Wednesday, November 3rd, 2010 | Computer Usage
When it comes to technology Murphy’s Law applies: anything that can go wrong will go wrong. Imagine you have spent time preparing a lesson and you planned to use technology to present the material in an interesting way, but when you switch the equipment on, you discover that it does not work. You’re stymied!
You always need a Plan B when you use technology. This is true of any form of technology: computers, data projectors, interactive whiteboards, mobile devices and yes, even old-fashioned overhead projectors. Unless you have another trick up your sleeve, you will not be able to deliver your lesson when technology fails.
You must plan for contingencies, so that the time it takes to try fixing technology does not eat into your teaching time. Your best Plan B is to have an alternative activity available. Technology will not often let you down – once you know how to use it properly – but it can do so at the most inconvenient time. So be prepared!
What can go wrong?
The electricity supply is interrupted. Much of the technology you’ll use in the classroom is dependent on electricity. Continued use of a laptop or other mobile devices (such as cell phones and digital cameras) will not be affected by an electricity failure, but PCs and display devices such as data projectors and interactive whiteboards will be affected. You could install an uninterrupted power supply (UPS) system, but this is expensive. It can be argued that this investment is not warranted, as the use of interactive devices is not a mission critical activity.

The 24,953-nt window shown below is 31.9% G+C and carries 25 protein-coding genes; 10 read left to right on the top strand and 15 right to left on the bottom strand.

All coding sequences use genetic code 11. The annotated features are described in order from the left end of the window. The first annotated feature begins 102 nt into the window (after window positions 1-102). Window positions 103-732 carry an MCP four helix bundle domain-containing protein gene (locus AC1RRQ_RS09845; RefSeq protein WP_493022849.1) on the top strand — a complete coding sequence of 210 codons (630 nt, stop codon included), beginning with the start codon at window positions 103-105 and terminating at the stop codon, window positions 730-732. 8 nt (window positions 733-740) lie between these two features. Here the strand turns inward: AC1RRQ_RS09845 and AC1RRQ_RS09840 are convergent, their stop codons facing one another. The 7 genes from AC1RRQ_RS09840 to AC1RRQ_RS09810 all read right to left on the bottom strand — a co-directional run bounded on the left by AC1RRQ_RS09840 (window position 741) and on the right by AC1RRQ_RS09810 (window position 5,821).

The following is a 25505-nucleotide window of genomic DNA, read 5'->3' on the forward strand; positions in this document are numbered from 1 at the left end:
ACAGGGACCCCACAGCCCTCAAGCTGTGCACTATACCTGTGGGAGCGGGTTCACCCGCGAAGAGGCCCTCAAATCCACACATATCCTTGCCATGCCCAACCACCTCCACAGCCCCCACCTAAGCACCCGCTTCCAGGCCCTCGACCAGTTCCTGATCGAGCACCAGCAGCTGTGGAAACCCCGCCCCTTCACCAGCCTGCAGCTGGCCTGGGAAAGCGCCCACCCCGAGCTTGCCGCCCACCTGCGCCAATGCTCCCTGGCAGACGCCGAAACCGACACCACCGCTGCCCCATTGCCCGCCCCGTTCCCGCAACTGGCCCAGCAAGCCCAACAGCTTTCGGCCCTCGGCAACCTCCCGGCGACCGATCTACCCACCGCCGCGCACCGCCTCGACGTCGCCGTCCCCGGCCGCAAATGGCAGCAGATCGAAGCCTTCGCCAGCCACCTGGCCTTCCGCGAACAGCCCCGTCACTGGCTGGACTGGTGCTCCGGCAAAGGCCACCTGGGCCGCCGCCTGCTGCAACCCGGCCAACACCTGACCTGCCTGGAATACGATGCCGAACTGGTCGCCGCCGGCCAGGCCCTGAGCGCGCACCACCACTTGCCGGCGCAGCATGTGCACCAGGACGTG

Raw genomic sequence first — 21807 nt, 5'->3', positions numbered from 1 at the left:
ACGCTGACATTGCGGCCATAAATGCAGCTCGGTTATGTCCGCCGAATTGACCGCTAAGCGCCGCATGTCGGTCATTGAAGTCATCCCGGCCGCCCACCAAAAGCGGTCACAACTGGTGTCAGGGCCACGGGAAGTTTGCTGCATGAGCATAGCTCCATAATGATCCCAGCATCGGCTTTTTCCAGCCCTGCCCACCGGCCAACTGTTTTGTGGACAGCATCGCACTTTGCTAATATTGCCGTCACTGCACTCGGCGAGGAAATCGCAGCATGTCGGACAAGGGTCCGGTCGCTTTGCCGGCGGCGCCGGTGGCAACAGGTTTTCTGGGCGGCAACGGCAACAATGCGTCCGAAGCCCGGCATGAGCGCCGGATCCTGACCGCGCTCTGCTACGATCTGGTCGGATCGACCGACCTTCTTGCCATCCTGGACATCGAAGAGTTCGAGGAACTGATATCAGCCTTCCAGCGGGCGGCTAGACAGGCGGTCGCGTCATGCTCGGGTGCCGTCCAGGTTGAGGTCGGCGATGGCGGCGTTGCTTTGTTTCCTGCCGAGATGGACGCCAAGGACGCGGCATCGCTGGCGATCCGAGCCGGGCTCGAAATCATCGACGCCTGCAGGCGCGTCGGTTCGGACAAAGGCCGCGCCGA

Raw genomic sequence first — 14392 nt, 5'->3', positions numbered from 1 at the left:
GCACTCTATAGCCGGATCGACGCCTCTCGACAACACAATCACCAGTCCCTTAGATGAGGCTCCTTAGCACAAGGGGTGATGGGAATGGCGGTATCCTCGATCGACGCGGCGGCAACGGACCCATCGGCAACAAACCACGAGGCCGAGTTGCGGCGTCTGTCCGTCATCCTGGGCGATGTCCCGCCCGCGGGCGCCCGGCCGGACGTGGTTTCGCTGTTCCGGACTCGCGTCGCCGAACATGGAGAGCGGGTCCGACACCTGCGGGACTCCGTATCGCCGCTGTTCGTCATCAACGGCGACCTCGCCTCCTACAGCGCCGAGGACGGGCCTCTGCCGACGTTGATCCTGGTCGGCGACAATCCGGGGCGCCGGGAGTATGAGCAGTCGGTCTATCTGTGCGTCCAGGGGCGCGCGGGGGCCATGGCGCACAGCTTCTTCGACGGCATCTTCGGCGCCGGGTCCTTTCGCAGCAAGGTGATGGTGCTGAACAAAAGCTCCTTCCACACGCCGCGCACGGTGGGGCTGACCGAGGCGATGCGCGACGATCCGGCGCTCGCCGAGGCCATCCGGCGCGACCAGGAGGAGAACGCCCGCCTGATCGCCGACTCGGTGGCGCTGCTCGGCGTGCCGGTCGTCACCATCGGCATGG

The laptop breaks down. When this happens, and you have your lesson backed up on a secondary storage device (like a data stick) you may borrow an available laptop from someone else in the school and continue with your lesson.
The technology malfunctions. Anything can go wrong with any of the technologies you’re using in the classroom. Unless you are a technical wizard, there is nothing you can do about this, except to call a technician.
The possibility of technology failures must not deter you from using it – this would be like saying you’re not buying a TV set for you home because the power may go down or the TV set may break down. Just make sure you have a Plan B ready for an emergency situation.
For more technology tips for teachers click here.
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